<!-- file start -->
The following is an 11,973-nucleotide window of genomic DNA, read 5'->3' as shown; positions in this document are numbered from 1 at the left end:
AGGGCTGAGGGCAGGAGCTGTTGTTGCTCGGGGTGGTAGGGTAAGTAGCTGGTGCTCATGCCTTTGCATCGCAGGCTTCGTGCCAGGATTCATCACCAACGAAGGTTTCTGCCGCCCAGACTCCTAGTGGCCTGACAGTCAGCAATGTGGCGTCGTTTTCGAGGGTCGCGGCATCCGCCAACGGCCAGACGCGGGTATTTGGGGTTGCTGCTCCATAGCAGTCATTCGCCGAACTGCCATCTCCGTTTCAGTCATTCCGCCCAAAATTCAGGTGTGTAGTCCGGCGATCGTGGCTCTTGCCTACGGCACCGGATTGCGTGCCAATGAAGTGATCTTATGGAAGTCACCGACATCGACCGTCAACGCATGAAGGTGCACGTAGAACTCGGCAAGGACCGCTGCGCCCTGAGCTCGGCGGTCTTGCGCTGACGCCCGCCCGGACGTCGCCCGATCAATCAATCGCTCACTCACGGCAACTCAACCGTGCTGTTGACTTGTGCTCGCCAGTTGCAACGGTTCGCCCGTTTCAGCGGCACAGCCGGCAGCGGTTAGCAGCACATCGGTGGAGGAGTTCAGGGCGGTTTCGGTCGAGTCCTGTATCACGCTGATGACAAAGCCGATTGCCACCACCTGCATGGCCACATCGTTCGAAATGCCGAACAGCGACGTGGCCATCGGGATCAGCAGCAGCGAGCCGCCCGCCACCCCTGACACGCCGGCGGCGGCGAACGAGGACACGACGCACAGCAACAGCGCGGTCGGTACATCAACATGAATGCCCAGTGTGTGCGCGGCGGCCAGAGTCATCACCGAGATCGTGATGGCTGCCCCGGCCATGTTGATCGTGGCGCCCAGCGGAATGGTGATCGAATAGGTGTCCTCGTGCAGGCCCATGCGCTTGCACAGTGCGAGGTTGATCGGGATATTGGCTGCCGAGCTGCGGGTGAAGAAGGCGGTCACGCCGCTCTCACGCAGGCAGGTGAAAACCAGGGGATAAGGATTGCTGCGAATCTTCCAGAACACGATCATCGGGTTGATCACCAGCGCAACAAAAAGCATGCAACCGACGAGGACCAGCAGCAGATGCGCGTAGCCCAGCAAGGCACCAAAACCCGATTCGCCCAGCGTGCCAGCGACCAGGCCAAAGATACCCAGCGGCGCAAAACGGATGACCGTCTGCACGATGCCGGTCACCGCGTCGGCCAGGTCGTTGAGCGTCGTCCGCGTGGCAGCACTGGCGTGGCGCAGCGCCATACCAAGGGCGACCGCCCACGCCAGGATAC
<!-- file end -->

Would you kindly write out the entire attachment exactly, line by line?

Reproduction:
The following is an 11,973-nucleotide window of genomic DNA, read 5'->3' as shown; positions in this document are numbered from 1 at the left end:
AGGGCTGAGGGCAGGAGCTGTTGTTGCTCGGGGTGGTAGGGTAAGTAGCTGGTGCTCATGCCTTTGCATCGCAGGCTTCGTGCCAGGATTCATCACCAACGAAGGTTTCTGCCGCCCAGACTCCTAGTGGCCTGACAGTCAGCAATGTGGCGTCGTTTTCGAGGGTCGCGGCATCCGCCAACGGCCAGACGCGGGTATTTGGGGTTGCTGCTCCATAGCAGTCATTCGCCGAACTGCCATCTCCGTTTCAGTCATTCCGCCCAAAATTCAGGTGTGTAGTCCGGCGATCGTGGCTCTTGCCTACGGCACCGGATTGCGTGCCAATGAAGTGATCTTATGGAAGTCACCGACATCGACCGTCAACGCATGAAGGTGCACGTAGAACTCGGCAAGGACCGCTGCGCCCTGAGCTCGGCGGTCTTGCGCTGACGCCCGCCCGGACGTCGCCCGATCAATCAATCGCTCACTCACGGCAACTCAACCGTGCTGTTGACTTGTGCTCGCCAGTTGCAACGGTTCGCCCGTTTCAGCGGCACAGCCGGCAGCGGTTAGCAGCACATCGGTGGAGGAGTTCAGGGCGGTTTCGGTCGAGTCCTGTATCACGCTGATGACAAAGCCGATTGCCACCACCTGCATGGCCACATCGTTCGAAATGCCGAACAGCGACGTGGCCATCGGGATCAGCAGCAGCGAGCCGCCCGCCACCCCTGACACGCCGGCGGCGGCGAACGAGGACACGACGCACAGCAACAGCGCGGTCGGTACATCAACATGAATGCCCAGTGTGTGCGCGGCGGCCAGAGTCATCACCGAGATCGTGATGGCTGCCCCGGCCATGTTGATCGTGGCGCCCAGCGGAATGGTGATCGAATAGGTGTCCTCGTGCAGGCCCATGCGCTTGCACAGTGCGAGGTTGATCGGGATATTGGCTGCCGAGCTGCGGGTGAAGAAGGCGGTCACGCCGCTCTCACGCAGGCAGGTGAAAACCAGGGGATAAGGATTGCTGCGAATCTTCCAGAACACGATCATCGGGTTGATCACCAGCGCAACAAAAAGCATGCAACCGACGAGGACCAGCAGCAGATGCGCGTAGCCCAGCAAGGCACCAAAACCCGATTCGCCCAGCGTGCCAGCGACCAGGCCAAAGATACCCAGCGGCGCAAAACGGATGACCGTCTGCACGATGCCGGTCACCGCGTCGGCCAGGTCGTTGAGCGTCGTCCGCGTGGCAGCACTGGCGTGGCGCAGCGCCATACCAAGGGCGACCGCCCACGCCAGGATAC